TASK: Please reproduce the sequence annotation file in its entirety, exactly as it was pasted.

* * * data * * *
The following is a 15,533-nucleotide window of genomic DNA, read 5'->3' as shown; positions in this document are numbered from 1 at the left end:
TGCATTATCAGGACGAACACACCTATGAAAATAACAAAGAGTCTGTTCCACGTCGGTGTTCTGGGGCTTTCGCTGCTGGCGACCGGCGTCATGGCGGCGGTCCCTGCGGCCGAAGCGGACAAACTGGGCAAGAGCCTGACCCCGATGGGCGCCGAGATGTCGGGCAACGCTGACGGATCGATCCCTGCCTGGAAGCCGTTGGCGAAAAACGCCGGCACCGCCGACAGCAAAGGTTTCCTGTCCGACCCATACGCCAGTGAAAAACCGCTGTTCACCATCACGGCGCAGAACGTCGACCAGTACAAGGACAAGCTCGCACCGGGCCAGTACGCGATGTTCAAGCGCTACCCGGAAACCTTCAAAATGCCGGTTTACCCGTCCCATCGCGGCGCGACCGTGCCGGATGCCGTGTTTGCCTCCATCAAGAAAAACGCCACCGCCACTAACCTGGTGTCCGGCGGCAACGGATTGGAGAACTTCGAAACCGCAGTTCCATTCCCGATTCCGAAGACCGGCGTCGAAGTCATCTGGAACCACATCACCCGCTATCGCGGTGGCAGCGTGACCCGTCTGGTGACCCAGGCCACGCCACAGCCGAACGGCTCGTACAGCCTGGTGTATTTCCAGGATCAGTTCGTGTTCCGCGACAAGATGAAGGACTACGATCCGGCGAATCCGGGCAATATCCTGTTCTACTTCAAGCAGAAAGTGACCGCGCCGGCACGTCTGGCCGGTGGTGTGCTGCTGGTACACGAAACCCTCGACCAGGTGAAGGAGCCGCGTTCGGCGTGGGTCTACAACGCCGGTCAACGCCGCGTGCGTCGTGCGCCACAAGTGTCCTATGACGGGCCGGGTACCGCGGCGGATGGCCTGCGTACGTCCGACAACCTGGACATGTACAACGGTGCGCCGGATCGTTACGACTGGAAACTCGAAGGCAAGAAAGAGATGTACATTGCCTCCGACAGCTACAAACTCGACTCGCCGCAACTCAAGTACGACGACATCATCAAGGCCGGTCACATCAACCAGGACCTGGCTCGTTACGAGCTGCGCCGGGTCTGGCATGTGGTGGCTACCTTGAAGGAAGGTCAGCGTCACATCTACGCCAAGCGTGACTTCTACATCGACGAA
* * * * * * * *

The following is a 15,533-nucleotide window of genomic DNA, read 5'->3' as shown; positions in this document are numbered from 1 at the left end:
TGCATTATCAGGACGAACACACCTATGAAAATAACAAAGAGTCTGTTCCACGTCGGTGTTCTGGGGCTTTCGCTGCTGGCGACCGGCGTCATGGCGGCGGTCCCTGCGGCCGAAGCGGACAAACTGGGCAAGAGCCTGACCCCGATGGGCGCCGAGATGTCGGGCAACGCTGACGGATCGATCCCTGCCTGGAAGCCGTTGGCGAAAAACGCCGGCACCGCCGACAGCAAAGGTTTCCTGTCCGACCCATACGCCAGTGAAAAACCGCTGTTCACCATCACGGCGCAGAACGTCGACCAGTACAAGGACAAGCTCGCACCGGGCCAGTACGCGATGTTCAAGCGCTACCCGGAAACCTTCAAAATGCCGGTTTACCCGTCCCATCGCGGCGCGACCGTGCCGGATGCCGTGTTTGCCTCCATCAAGAAAAACGCCACCGCCACTAACCTGGTGTCCGGCGGCAACGGATTGGAGAACTTCGAAACCGCAGTTCCATTCCCGATTCCGAAGACCGGCGTCGAAGTCATCTGGAACCACATCACCCGCTATCGCGGTGGCAGCGTGACCCGTCTGGTGACCCAGGCCACGCCACAGCCGAACGGCTCGTACAGCCTGGTGTATTTCCAGGATCAGTTCGTGTTCCGCGACAAGATGAAGGACTACGATCCGGCGAATCCGGGCAATATCCTGTTCTACTTCAAGCAGAAAGTGACCGCGCCGGCACGTCTGGCCGGTGGTGTGCTGCTGGTACACGAAACCCTCGACCAGGTGAAGGAGCCGCGTTCGGCGTGGGTCTACAACGCCGGTCAACGCCGCGTGCGTCGTGCGCCACAAGTGTCCTATGACGGGCCGGGTACCGCGGCGGATGGCCTGCGTACGTCCGACAACCTGGACATGTACAACGGTGCGCCGGATCGTTACGACTGGAAACTCGAAGGCAAGAAAGAGATGTACATTGCCTCCGACAGCTACAAACTCGACTCGCCGCAACTCAAGTACGACGACATCATCAAGGCCGGTCACATCAACCAGGACCTGGCTCGTTACGAGCTGCGCCGGGTCTGGCATGTGGTGGCTACCTTGAAGGAAGGTCAGCGTCACATCTACGCCAAGCGTGACTTCTACATCGACGAA